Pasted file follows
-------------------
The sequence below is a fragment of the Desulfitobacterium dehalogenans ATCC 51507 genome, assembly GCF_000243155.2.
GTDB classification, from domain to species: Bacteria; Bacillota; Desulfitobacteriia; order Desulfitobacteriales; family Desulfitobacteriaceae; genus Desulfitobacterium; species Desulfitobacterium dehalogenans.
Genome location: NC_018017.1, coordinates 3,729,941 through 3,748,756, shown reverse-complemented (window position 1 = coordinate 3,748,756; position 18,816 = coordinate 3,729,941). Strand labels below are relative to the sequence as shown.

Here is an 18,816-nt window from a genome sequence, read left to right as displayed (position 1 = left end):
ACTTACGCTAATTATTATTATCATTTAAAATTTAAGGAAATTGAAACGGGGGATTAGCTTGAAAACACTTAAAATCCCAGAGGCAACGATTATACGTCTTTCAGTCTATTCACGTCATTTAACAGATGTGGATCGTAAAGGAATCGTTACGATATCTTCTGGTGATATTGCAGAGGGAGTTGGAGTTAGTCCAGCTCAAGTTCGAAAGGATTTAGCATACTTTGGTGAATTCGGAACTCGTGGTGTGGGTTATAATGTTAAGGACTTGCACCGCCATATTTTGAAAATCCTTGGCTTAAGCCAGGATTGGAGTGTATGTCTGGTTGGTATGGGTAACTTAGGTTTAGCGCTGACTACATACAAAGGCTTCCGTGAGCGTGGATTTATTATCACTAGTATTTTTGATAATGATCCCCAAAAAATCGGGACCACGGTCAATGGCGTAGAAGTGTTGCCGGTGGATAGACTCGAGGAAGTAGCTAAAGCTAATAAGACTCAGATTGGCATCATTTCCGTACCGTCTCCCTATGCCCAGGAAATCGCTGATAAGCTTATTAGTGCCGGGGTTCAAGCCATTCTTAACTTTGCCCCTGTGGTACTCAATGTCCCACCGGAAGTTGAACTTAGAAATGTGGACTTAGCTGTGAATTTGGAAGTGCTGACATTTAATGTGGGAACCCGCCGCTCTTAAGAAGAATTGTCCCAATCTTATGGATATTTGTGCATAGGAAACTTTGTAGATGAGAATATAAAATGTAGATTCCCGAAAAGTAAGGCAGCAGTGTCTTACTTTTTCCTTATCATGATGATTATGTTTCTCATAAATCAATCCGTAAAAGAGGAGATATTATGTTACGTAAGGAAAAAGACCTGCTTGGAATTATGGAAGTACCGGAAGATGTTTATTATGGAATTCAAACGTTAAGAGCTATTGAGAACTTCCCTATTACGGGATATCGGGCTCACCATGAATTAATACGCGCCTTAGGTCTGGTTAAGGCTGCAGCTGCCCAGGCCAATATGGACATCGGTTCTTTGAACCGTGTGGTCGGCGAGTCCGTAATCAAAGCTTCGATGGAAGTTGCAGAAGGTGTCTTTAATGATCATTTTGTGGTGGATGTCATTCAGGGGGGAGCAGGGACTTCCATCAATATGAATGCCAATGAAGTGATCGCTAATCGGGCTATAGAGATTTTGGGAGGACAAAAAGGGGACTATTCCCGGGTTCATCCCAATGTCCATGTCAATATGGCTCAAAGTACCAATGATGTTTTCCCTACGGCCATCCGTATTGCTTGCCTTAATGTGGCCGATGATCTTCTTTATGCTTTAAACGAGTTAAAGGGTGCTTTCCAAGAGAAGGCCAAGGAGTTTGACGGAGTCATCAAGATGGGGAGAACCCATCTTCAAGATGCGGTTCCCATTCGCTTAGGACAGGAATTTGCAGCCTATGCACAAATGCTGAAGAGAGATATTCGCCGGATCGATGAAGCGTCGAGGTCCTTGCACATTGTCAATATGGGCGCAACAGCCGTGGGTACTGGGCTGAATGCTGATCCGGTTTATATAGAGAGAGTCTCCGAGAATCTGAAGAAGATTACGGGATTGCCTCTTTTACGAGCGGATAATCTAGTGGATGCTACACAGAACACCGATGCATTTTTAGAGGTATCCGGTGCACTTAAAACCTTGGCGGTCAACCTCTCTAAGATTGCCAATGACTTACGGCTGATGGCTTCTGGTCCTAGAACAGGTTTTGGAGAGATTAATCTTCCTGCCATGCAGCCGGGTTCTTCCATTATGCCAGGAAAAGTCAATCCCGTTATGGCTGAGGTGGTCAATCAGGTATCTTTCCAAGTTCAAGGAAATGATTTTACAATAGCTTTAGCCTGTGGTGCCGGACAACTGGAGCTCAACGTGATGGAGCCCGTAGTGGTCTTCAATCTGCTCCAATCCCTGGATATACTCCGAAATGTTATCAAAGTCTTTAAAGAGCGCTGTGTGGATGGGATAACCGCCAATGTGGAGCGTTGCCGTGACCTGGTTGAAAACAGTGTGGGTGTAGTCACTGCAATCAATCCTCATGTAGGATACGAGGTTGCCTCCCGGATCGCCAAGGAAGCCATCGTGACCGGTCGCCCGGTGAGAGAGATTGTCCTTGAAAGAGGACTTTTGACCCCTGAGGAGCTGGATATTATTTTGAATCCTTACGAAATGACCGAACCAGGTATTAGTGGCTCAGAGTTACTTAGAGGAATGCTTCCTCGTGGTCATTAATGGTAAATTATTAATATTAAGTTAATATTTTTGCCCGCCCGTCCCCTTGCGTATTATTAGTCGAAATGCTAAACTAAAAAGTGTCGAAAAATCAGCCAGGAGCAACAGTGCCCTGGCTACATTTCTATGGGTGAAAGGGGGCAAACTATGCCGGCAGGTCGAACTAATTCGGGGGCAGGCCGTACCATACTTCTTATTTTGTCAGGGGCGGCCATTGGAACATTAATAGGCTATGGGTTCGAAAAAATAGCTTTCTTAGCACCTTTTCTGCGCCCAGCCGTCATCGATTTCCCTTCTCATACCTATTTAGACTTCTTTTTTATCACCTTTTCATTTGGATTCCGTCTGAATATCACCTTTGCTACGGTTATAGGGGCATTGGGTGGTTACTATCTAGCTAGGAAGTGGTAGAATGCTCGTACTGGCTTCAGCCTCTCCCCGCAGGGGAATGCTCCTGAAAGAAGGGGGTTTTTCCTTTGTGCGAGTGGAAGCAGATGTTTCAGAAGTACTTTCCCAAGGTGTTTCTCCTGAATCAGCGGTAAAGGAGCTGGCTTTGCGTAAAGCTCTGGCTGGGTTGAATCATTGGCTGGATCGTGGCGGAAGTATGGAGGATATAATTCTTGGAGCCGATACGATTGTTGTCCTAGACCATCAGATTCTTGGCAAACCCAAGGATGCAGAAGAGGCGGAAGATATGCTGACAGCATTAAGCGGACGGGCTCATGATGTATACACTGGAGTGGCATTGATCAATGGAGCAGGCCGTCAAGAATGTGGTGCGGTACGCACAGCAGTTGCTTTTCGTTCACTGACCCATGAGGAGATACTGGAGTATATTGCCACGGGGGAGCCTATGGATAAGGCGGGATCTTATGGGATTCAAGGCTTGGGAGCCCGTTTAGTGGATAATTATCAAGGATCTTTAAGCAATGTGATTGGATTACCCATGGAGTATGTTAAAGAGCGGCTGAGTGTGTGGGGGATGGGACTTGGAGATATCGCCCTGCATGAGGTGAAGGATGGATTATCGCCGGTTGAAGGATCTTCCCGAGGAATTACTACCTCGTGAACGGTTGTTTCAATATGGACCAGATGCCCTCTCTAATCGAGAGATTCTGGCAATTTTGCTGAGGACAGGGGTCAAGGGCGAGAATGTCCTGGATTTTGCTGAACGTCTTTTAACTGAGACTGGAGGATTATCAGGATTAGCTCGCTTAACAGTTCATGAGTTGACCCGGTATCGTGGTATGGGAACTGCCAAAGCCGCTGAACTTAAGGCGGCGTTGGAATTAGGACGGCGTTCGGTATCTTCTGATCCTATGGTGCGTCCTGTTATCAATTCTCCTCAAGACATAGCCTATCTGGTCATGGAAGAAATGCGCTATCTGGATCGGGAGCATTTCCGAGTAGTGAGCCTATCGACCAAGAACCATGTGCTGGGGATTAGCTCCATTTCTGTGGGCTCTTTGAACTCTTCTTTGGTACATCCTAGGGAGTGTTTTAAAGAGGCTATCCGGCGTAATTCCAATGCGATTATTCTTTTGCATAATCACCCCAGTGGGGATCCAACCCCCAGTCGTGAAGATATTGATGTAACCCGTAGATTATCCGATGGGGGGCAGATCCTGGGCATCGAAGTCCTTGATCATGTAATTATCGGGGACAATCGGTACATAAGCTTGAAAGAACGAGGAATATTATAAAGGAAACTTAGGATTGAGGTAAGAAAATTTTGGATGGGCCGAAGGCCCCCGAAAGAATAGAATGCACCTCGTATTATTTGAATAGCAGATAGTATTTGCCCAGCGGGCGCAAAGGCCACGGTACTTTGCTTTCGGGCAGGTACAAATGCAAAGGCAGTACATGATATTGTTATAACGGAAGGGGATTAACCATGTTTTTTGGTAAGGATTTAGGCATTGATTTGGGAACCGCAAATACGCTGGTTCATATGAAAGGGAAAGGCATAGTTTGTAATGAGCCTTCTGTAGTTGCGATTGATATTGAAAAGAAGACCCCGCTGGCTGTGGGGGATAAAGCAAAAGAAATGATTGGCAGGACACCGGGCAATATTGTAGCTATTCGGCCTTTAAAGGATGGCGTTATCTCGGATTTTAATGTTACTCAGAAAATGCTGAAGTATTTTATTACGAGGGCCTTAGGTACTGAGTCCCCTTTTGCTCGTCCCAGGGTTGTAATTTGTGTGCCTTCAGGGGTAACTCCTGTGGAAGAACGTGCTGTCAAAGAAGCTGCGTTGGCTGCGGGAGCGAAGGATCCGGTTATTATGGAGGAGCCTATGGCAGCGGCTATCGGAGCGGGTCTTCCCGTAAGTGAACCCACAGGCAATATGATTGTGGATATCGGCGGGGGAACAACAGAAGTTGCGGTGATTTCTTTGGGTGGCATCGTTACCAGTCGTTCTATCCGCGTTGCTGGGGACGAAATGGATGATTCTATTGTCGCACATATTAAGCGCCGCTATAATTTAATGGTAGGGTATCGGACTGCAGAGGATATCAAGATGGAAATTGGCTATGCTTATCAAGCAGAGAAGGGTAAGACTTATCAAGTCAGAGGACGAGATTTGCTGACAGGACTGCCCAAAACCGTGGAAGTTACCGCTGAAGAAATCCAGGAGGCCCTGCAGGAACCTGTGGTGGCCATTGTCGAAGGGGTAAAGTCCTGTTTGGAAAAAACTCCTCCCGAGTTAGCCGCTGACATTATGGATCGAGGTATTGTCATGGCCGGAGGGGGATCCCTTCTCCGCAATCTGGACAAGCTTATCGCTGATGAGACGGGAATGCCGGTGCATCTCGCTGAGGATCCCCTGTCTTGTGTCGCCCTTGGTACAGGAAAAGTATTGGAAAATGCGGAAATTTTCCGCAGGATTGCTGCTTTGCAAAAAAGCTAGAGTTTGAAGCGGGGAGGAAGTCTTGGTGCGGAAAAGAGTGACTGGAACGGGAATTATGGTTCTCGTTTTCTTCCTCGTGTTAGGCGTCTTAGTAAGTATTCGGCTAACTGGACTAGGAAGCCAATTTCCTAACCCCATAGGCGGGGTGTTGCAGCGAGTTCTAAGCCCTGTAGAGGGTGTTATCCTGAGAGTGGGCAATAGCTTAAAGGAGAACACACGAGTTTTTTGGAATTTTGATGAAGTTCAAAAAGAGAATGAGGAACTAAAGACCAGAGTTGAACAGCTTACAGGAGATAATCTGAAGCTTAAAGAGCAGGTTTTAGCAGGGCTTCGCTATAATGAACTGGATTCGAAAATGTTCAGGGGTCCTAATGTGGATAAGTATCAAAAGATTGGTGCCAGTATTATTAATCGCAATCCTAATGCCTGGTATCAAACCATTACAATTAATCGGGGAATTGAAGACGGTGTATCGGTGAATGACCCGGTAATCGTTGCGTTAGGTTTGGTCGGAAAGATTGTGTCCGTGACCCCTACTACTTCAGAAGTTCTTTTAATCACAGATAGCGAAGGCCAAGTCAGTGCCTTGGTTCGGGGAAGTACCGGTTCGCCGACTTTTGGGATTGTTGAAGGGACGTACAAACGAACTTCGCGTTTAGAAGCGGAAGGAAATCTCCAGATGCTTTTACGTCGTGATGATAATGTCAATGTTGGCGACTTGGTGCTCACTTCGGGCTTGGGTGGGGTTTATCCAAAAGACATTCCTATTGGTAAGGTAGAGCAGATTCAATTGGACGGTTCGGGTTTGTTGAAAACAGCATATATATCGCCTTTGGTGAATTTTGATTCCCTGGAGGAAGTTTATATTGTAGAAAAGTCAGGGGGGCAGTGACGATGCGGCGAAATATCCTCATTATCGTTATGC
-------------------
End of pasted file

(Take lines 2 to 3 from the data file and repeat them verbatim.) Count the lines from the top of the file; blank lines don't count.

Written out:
GTDB classification, from domain to species: Bacteria; Bacillota; Desulfitobacteriia; order Desulfitobacteriales; family Desulfitobacteriaceae; genus Desulfitobacterium; species Desulfitobacterium dehalogenans.
Genome location: NC_018017.1, coordinates 3,729,941 through 3,748,756, shown reverse-complemented (window position 1 = coordinate 3,748,756; position 18,816 = coordinate 3,729,941). Strand labels below are relative to the sequence as shown.